This New Hampshire fall foliage drive travels along a section of the Currier & Ives Scenic Byway, which meanders between the Daniel Webster Birthplace in Franklin and the Franklin Pierce Homestead in Hillsborough. Along the way, expect quintessential New England villages with stately town halls, white-steepled churches, and orchards with a view.

The section we’ve mapped from Manchester begins on Route 114, taking you out to the town of Henniker; there, a picturesque covered bridge on the campus of New England College is worth a photograph. From Henniker, the byway brings you east on Route 202/9 to Hopkinton and Contoocook, home of Gould Hill Farm (one of Yankee’s “picks” for Best Apple Orchards in New England) and stunning views of Mount Kearsarge. Heading north, you’ll travel along Routes 103 and 127 — tightly forested and full of foliage color — through Webster and Salisbury. To stretch your legs, plan a stop at the Blackwater Dam’s extensive trail network along the river.

Detour Option:For a worthwhile detour, visit picturesque Warner, home to three covered bridges, a charming downtown, and Rollins State Park, which offers an auto road to the summit of Mount Kearsarge.

To return to Manchester, you can make it a loop by taking Route 4 back to Interstate 93 and through the state’s capital, Concord.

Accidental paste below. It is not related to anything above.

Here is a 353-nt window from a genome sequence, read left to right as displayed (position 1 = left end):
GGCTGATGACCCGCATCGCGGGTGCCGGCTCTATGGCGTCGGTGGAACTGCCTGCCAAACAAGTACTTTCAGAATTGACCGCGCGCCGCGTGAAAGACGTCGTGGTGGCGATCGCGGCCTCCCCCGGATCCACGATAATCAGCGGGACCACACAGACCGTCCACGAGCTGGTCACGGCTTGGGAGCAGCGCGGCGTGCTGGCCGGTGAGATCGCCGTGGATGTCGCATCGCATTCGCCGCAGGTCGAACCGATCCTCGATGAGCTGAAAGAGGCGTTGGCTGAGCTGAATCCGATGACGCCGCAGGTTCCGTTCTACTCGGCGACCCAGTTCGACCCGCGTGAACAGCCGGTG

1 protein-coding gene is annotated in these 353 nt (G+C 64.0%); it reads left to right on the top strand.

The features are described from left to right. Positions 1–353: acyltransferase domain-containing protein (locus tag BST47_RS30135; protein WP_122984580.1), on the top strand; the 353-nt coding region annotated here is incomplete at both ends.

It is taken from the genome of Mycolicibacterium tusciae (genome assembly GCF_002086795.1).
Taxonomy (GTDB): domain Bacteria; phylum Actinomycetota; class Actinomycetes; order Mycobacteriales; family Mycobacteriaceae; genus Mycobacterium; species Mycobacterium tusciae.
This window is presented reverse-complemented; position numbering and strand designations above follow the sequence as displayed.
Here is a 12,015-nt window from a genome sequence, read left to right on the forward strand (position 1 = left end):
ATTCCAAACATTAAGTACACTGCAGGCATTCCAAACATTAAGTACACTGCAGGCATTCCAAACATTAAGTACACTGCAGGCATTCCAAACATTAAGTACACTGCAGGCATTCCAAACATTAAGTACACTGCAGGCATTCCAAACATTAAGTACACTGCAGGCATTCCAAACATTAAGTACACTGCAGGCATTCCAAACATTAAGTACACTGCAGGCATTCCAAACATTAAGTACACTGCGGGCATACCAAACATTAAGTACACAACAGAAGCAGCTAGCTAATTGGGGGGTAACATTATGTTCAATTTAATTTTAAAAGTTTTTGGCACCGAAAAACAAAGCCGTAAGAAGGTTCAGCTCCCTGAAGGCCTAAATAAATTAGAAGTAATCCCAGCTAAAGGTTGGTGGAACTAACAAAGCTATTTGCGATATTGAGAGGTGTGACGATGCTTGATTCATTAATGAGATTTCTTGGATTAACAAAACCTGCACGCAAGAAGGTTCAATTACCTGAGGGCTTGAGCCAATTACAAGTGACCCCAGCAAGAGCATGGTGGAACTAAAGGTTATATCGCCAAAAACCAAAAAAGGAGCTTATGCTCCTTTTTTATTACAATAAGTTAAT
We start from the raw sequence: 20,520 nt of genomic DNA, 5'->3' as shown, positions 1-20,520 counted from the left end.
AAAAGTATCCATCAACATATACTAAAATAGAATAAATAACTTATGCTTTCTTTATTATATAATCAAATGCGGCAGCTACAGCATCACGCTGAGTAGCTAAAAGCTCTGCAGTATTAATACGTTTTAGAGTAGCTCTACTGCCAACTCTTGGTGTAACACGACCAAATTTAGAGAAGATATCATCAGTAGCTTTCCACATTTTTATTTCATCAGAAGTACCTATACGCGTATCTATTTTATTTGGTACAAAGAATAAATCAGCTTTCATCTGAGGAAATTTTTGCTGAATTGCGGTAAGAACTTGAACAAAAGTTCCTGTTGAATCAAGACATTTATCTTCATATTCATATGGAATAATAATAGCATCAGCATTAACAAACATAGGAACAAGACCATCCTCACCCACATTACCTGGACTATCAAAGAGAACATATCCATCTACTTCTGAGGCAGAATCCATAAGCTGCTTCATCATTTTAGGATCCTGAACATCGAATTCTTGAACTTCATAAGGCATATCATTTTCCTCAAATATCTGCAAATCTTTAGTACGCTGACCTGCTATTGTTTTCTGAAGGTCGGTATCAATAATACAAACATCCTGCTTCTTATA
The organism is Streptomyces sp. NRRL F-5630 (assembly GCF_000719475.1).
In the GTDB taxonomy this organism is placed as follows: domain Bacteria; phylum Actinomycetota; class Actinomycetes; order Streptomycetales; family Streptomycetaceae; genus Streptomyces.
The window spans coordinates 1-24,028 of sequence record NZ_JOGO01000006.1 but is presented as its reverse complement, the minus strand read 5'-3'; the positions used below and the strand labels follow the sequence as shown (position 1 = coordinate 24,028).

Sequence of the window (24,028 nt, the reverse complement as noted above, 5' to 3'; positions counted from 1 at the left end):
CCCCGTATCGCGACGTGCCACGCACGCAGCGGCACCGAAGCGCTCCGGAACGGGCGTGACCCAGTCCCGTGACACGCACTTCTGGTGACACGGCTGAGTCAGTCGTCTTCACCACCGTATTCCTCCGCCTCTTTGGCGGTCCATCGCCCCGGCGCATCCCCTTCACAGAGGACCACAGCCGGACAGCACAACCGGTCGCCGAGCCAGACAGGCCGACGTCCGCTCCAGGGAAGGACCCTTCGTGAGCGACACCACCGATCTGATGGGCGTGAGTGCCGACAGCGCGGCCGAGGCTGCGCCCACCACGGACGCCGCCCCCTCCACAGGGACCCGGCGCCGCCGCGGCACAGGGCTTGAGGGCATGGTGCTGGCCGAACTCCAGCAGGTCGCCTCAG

Burlington, Vermont | Lake Champlain Byway

Best Time to Visit: Early to mid-October
Farthest Point from City: 50 miles northern section; 30 miles southern section
Lake Champlain Byway

The Lake Champlain Byway is a Burlington, Vermont, fall foliage drive that’s less of a loop, and more like two out-and-back trips.

For the northern section, you take Route 7 out of the city and venture up Route 2 through the Champlain Islands until you hit the New York or Canadian border. This spectacular drive brings you over and alongside Lake Champlain, with views of both the Green Mountains in the east and the Adirondacks in the west. You’ll pass two beautiful state parks, Grand Isle and Knight Point, and cruise by North Hero State Park as well — any of which offers the chance for a terrific walking break.

For the southern section, take Route 7 again, but this time you’ll be heading through forests, farmlands, and hills. The grounds at Shelburne Farms have many easy walking trails through autumn fields, and Button Bay State Park beckons with great views over the lake. The real treat along this route, though, is the drive up Mount Philo State Park: panoramic vistas of the entire lake!

Boston, Massachusetts | Essex Coastal Scenic Byway

Best Time to Visit: Late October
Farthest Point from City: 65 miles

Essex Coastal Scenic Byway

This coastal Boston fall foliage drive winds its way through the fishing village of Gloucester to the charming town of Newburyport, passing forests, farmlands, marshes, and coast.

From Boston, the most direct route to Cape Ann is along Route 128, but we recommend Route 127 — part of the expanded Essex Coastal Scenic Byway — as the better autumn option. Once you reach the cape, you can stretch your legs on Gloucester’s HarborWalk and explore downtown; from there, you may want to add a detour loop to visit Rockport for a look at the world-famous Motif No. 1, then venture up to Halibut Point State Park.